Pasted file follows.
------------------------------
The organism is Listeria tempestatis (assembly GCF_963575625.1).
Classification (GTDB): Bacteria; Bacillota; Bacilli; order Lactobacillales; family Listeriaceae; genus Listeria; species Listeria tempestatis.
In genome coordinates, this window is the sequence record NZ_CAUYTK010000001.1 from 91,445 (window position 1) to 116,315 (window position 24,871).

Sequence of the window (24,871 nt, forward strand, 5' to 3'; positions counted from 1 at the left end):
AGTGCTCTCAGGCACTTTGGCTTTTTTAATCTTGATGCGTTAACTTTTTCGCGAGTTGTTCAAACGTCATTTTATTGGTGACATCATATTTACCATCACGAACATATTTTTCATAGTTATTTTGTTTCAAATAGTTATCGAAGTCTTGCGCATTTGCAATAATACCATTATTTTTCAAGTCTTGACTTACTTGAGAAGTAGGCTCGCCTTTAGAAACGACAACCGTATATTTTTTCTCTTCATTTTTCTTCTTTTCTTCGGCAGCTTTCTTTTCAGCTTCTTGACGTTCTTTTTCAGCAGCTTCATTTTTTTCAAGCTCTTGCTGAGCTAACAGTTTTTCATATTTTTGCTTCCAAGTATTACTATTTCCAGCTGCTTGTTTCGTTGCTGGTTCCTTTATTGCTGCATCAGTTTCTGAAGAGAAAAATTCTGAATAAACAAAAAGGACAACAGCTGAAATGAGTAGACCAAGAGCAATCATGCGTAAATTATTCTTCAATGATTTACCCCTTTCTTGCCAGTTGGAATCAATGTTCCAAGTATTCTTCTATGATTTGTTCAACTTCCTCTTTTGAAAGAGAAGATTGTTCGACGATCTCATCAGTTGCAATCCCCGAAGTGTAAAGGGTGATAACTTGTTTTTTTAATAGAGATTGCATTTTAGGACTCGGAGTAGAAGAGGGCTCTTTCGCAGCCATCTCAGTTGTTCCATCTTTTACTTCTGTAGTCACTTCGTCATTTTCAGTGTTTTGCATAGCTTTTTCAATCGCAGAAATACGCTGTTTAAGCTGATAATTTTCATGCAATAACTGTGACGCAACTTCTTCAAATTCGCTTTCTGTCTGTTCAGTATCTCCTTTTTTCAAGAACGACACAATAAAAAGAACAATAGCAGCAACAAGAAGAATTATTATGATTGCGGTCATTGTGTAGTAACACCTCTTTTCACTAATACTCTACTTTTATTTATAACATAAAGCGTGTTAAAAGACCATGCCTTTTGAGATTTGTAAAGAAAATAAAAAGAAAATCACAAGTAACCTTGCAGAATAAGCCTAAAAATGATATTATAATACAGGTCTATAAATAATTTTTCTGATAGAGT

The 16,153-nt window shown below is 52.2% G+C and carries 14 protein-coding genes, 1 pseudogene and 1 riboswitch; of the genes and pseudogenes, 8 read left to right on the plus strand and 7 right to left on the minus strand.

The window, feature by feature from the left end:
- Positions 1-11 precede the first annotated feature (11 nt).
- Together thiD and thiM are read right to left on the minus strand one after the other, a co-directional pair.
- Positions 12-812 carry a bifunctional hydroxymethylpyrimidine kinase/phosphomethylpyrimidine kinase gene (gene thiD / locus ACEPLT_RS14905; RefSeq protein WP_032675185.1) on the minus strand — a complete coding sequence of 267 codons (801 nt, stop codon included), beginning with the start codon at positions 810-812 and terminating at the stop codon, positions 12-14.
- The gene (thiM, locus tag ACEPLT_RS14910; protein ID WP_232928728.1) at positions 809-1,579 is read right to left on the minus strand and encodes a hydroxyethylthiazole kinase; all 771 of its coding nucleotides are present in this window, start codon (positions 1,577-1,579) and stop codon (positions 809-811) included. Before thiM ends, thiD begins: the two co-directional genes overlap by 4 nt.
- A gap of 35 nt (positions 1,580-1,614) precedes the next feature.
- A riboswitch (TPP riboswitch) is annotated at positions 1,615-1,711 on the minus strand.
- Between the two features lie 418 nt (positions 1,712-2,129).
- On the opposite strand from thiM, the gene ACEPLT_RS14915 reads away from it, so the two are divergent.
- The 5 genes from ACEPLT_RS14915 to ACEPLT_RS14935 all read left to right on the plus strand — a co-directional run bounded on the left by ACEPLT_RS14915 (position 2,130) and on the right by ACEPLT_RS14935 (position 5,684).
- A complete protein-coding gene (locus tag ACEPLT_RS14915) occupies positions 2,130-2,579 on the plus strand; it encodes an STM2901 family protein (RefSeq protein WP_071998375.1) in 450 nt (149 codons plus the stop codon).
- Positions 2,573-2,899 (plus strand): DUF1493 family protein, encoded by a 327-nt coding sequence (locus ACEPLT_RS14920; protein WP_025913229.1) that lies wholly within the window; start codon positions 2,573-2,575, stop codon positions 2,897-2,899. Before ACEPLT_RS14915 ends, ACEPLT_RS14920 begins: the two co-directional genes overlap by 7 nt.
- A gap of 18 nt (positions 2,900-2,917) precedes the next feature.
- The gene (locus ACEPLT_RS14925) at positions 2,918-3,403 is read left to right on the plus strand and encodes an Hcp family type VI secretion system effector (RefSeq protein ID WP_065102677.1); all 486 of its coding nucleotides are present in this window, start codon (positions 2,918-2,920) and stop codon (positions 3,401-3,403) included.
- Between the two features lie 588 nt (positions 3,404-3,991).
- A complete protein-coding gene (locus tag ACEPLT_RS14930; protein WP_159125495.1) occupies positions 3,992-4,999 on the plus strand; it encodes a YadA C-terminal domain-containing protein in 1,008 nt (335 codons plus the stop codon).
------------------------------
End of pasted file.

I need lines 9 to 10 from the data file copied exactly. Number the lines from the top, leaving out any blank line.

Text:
- Together thiD and thiM are read right to left on the minus strand one after the other, a co-directional pair.
- Positions 12-812 carry a bifunctional hydroxymethylpyrimidine kinase/phosphomethylpyrimidine kinase gene (gene thiD / locus ACEPLT_RS14905; RefSeq protein WP_032675185.1) on the minus strand — a complete coding sequence of 267 codons (801 nt, stop codon included), beginning with the start codon at positions 810-812 and terminating at the stop codon, positions 12-14.